CR: I wanted to switch gears and ask you a little bit about your management team. Can you tell us about some of the key executives at the company?

AT: When I joined Microvision late last year, one of the first items was to re-evaluate the senior management team, and this evaluation has shown us that we needed to make some drastic changes at the top. As a result, we revamped the senior leadership team, reducing its size by about 30%, and bringing several executives from GE, experienced in growth, turnaround, and six-sigma to run Sales, Marketing and Engineering organizations. We have also instituted GE-style performance measurement and goal setting systems to provide all employees with direction, and tying everybody's G's and O's with the company's goals and objectives.

We've also added several new board members with extensive experience in the areas that are directly synergetic with our strategic roadmap. For example, we've added Marc Onetto, who has tremendous experience in supply chain and operations globally that he acquired at GE and Solectron. We've added Jeanette Horan, who is head of development at IBM who brings extensive experience in product development globally, and it's something we want to leverage heavily.

CR: And also, do you have any additional closing comments for potential investors.

AT: Absolutely! Our goal is ambitious, yet crystal clear. We want to have the same profound impact on the high-resolution display and imaging industry that Intel microprocessors had on the computing industry. The key to this strategy is partnering with world-leading OEMs to design, develop and commercialize modular configurations of Integrated Photonics Module that target different high-volume products and applications. We're turning the company around, and I'm very encouraged by what we have accomplished as a team over the first six months of this year. We've rolled out and implemented a new business strategy, reorganized the operations, revamped the leadership team, reconstituted the Board of Directors and completed the largest financing in the history of Microvision, while making solid progress on increasing the sales of our bar-code scanner product line, and making huge development improvements in proliferating the development of Integrated Photonics Module.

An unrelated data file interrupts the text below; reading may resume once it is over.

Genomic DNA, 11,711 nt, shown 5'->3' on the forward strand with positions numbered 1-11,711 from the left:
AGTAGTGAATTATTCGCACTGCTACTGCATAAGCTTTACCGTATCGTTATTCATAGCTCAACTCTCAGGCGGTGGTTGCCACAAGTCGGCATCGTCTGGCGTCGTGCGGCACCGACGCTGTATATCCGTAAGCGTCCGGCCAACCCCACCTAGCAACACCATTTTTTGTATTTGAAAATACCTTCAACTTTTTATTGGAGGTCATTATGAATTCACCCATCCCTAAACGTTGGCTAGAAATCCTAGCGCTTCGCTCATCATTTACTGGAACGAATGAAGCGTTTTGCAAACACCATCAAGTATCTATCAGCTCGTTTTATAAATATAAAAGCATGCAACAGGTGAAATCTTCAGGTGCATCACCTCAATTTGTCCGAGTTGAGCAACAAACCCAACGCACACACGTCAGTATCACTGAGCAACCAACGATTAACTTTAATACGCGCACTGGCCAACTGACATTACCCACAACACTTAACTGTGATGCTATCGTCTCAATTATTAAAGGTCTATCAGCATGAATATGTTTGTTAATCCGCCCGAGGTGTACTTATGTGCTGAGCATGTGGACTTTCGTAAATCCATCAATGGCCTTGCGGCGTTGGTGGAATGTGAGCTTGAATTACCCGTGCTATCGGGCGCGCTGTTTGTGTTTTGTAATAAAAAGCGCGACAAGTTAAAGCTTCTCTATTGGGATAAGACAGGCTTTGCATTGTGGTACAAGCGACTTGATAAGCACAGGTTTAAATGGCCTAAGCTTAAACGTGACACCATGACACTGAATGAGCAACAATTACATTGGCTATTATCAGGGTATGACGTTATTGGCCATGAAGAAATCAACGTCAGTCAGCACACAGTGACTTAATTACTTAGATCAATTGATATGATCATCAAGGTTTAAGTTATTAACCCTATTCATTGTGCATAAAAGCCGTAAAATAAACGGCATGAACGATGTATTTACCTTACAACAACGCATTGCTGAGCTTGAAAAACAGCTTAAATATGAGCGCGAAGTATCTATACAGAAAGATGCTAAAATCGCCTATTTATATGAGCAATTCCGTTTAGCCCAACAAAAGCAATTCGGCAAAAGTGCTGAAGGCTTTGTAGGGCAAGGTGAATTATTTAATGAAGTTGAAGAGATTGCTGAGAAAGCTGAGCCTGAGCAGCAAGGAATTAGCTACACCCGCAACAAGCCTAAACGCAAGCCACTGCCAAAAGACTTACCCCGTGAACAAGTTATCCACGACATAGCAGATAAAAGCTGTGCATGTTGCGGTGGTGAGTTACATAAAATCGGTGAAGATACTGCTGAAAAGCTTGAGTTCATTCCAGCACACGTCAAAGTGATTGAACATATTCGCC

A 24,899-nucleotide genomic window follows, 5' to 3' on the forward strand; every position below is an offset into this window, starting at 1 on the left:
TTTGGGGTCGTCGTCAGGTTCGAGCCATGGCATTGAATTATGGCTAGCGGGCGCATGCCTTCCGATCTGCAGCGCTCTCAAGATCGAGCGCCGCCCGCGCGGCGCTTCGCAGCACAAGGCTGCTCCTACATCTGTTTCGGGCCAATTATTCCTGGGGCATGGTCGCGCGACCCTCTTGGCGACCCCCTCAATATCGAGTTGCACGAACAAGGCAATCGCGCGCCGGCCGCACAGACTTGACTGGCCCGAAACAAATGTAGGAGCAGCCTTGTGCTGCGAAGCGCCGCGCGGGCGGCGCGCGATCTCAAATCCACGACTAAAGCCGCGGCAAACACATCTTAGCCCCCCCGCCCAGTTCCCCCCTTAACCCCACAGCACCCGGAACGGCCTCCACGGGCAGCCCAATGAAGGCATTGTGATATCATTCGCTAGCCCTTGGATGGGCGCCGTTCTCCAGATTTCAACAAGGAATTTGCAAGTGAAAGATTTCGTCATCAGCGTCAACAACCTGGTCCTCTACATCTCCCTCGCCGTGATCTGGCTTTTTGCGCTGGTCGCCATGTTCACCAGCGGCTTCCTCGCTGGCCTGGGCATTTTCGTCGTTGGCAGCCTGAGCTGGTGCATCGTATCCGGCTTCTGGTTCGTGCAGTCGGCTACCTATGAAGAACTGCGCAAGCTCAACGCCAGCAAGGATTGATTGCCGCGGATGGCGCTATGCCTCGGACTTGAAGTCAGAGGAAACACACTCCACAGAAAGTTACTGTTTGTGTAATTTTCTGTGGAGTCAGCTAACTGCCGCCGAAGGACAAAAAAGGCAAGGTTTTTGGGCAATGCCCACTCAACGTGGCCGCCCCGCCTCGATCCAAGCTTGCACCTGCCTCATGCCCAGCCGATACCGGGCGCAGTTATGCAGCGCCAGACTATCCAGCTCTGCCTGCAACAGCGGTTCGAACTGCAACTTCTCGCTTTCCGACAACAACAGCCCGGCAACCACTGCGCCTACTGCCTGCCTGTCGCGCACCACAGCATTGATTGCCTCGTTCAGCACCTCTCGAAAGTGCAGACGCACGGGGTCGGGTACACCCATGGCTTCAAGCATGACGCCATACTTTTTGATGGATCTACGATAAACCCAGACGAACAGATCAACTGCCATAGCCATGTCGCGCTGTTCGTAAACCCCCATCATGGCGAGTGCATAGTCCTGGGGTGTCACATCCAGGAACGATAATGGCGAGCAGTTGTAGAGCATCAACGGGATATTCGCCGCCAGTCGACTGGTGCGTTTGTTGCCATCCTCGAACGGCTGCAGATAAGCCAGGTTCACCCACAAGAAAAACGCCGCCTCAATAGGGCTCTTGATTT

We will continue this positive momentum started in the first half, and hopefully translate all the internal improvements we've made over the past six months into tangible, externally visible results in the second half of the year. So the future looks good, and I think everybody's excited to be around Microvision.

CR: Does the company have a website where investors can get more information?

AT: Our website is, and I would strongly encourage everyone to go to our website, to look at our corporate overview, and learn more about the company. I think the presentation provides a pretty good overview of the technology, applications, strategy and gives a good overview of the management team and what we're trying to do.

CR: Mr. Tokman, I wanted to thank you for joining us today, and we look forward to speaking with you in the near future.

AT: Thank you, Casey.


  1. Casey sure knows how to interview people. She is really good with those CEO's. A true professional, great people and conversational skills. A real pleasure to listen to.